Wild Boy: The Lost Songs Of Eden Ahbez
- Unreleased and rare studio recordings by Eden Ahbez
- An essential collection of early psychedelic music
- Taken from Original Tapes and mastered by Grammy-nominated Jessica Thompson
- Available on limited green & yellow vinyl and black vinyl
“Wild Boy…” is a reissue of the well-known 2016 release curated by Brian Chidester, renowned researcher and biographer of Eden Ahbez. Especially for this album, Brian wrote an interesting text about Abi’s life, which definitely became the decoration of the release.
With the new 2020 re-release, we went a little further and kept what is commonly referred to as studio cuts. It’s a few more minutes in the studio with Ahbez himself, full of emotion and life. In addition, to the delight of fans, the edition includes an additional composition Nature Boy (Mantovani Orchestra). Especially, it is worth noting the outstanding mastering prepared from practically decomposed tapes by the Grammy-nominated Jessica Thompson, which guarantees the deepest and warmth possible sound. Jessica a huge Ahbez fan and we’re highly appreciated for what she has done to save his music for the future.
Eden Ahbez is definitely at the origin of psychedelic music and this release can be taken as further proof. Over the past twenty years, the iconic figure of the world’s first hippie Eden Ahbez has become famous primarily for his 1948 song “Nature Boy”, praising universal love, and his amazingly solo album from the 1960s called “Eden’s Island” – one from the first concept albums in the history of music and probably the first psychedelic music album. “Wild Boy: The Lost Songs Of Eden Ahbez” deepens understanding of the origins of the psychedelic movement in the 1950s.
The disc contains a musical selection of works by Eden Ahbez himself, written by him in the period after Nature Boy. The inclusion of songs such as “Palm Springs” – Ray Anthony Orchestra and “Hey Jacques” by Erta Kitt gives the listener the chance to discover for the first time the little-known recordings of world-famous artists composed by Eden Ahbez. Through “Wild Boy” and “Surfer John” you can hear the author’s handling of absurd rock and exotic experimentation, as well as sweet psychedelic pop like Monterey (with Paul Horn on flute). Overall, Wild Boy: The Lost Songs Of Eden Ahbez offers an overview of the lost works of 1949-1971 with seven unpublished recordings and eight rare singles.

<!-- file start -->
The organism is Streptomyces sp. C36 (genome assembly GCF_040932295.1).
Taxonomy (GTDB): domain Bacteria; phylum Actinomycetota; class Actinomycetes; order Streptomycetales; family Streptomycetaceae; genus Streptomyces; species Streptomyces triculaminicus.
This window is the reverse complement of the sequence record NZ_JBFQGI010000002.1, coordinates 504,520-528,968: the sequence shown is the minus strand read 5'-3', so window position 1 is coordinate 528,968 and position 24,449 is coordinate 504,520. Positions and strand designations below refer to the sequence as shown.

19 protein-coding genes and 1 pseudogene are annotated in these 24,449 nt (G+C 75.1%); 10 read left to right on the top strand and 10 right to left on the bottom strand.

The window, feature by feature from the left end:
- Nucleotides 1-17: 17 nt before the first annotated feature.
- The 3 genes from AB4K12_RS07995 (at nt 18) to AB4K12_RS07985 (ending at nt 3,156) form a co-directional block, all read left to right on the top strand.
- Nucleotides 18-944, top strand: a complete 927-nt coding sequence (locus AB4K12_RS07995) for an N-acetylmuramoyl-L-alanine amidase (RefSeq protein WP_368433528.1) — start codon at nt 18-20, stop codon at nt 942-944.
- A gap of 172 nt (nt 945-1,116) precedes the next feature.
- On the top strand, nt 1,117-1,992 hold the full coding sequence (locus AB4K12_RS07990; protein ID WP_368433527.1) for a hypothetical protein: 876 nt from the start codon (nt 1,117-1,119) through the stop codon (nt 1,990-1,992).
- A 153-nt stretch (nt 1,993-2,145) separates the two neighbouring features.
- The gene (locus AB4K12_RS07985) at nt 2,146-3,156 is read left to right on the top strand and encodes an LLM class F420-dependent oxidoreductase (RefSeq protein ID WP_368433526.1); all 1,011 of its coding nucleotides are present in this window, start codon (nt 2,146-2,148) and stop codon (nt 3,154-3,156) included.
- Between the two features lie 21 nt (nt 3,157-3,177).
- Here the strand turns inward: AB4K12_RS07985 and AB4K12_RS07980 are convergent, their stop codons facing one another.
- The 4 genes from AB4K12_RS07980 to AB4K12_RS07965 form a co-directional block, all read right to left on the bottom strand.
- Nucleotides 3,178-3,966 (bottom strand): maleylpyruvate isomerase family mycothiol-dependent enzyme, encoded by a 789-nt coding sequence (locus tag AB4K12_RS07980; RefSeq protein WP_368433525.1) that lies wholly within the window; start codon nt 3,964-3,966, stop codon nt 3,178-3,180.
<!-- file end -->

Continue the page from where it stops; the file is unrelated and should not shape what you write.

If in 2020 you are missing the hallucinogenic content in Eden Ahbez, it amazingly makes up for that deficiency with simple chords, expansive arrangements, and lyrics about travel, relaxation, free love, and spirituality. Thus creating the standard of psychedelic music. Eden Ahbez’s songs weren’t only fantasy and his personal philosophy was the real thing that he lived.
“This carefully and extensively researched compilation culls covers by top notch mainstream artists juxtaposed with unreleased Eden recordings. What might sound like a mixed bag is actually more like a chronological, musical non-fiction novel about Eden Ahbez. While Eden was writing hundreds of songs and performing live and making recordings in various styles, his songs were also being picked up by popular artists like Nat King Cole and Eartha Kitt who recorded with a more polished mainstream style. There are also some early rock n roll style recordings here. Eden’s professionally recordings often end up as Novelty Pop records such as “Child of Nature” and “The Clam Man” but if you read between the lines and listen to the lyrics it is pretty eye-opening that he is singing about Eastern-religion-style and pre-hippie philosophies about being at one with the planet Earth.
All of this is explained in the lengthy liner notes inside the LP along with a few choice photos that establish Eden as a founding father of Southern California mystic/psychedelic music.” – Tiki News
“Eden Ahbez’s life philosophy was summed up in the lyrics of his most famous song, “Nature Boy,” a 1948 hit for Nat King Cole: the song describes a “strange enchanted boy” who wanders the world in search of truth. “The greatest thing you’ll ever learn,” he concludes, “is to love and be loved in return.” Ahbez was a precursor of California’s beatniks and hippies, and an exalted icon of exotica via his rare 1960 album Eden’s Island. Beyond “Nature Boy” and Eden’s Island, though, there were numerous lesser-known Ahbez recordings. Ahbez biographer Brian Chidester has been doing an exemplary job of archiving and documenting that catalog of work. The Exotic World of Eden Ahbez (reviewed in UT#38) appeared a few years ago, gathering together 14 Ahbez-related rarities” – Ugly Things